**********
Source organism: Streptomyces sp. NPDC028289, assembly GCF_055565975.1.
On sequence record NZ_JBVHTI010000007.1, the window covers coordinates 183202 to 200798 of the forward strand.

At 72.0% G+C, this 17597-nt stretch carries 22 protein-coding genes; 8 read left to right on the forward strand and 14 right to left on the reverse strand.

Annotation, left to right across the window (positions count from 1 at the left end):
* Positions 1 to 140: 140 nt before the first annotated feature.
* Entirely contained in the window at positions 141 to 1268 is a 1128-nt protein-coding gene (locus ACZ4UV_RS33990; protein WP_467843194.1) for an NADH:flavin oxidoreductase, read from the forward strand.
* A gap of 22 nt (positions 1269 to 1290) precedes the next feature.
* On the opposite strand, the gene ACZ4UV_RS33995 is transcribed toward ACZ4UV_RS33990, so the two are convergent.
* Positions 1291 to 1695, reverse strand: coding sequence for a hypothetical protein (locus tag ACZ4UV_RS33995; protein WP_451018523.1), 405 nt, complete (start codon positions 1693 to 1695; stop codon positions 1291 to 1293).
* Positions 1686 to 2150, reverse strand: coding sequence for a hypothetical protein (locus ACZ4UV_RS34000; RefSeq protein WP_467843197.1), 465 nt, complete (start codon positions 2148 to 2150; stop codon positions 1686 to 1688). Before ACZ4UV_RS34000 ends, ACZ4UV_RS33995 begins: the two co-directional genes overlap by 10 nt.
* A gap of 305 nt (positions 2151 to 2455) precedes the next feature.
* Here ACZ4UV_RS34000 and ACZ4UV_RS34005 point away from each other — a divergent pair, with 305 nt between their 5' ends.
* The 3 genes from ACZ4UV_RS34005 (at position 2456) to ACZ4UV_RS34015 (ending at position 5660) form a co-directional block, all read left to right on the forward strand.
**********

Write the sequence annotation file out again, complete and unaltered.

Source organism: Streptomyces sp. NPDC028289, assembly GCF_055565975.1.
On sequence record NZ_JBVHTI010000007.1, the window covers coordinates 183202 to 200798 of the forward strand.

At 72.0% G+C, this 17597-nt stretch carries 22 protein-coding genes; 8 read left to right on the forward strand and 14 right to left on the reverse strand.

Annotation, left to right across the window (positions count from 1 at the left end):
* Positions 1 to 140: 140 nt before the first annotated feature.
* Entirely contained in the window at positions 141 to 1268 is a 1128-nt protein-coding gene (locus ACZ4UV_RS33990; protein WP_467843194.1) for an NADH:flavin oxidoreductase, read from the forward strand.
* A gap of 22 nt (positions 1269 to 1290) precedes the next feature.
* On the opposite strand, the gene ACZ4UV_RS33995 is transcribed toward ACZ4UV_RS33990, so the two are convergent.
* Positions 1291 to 1695, reverse strand: coding sequence for a hypothetical protein (locus tag ACZ4UV_RS33995; protein WP_451018523.1), 405 nt, complete (start codon positions 1693 to 1695; stop codon positions 1291 to 1293).
* Positions 1686 to 2150, reverse strand: coding sequence for a hypothetical protein (locus ACZ4UV_RS34000; RefSeq protein WP_467843197.1), 465 nt, complete (start codon positions 2148 to 2150; stop codon positions 1686 to 1688). Before ACZ4UV_RS34000 ends, ACZ4UV_RS33995 begins: the two co-directional genes overlap by 10 nt.
* A gap of 305 nt (positions 2151 to 2455) precedes the next feature.
* Here ACZ4UV_RS34000 and ACZ4UV_RS34005 point away from each other — a divergent pair, with 305 nt between their 5' ends.
* The 3 genes from ACZ4UV_RS34005 (at position 2456) to ACZ4UV_RS34015 (ending at position 5660) form a co-directional block, all read left to right on the forward strand.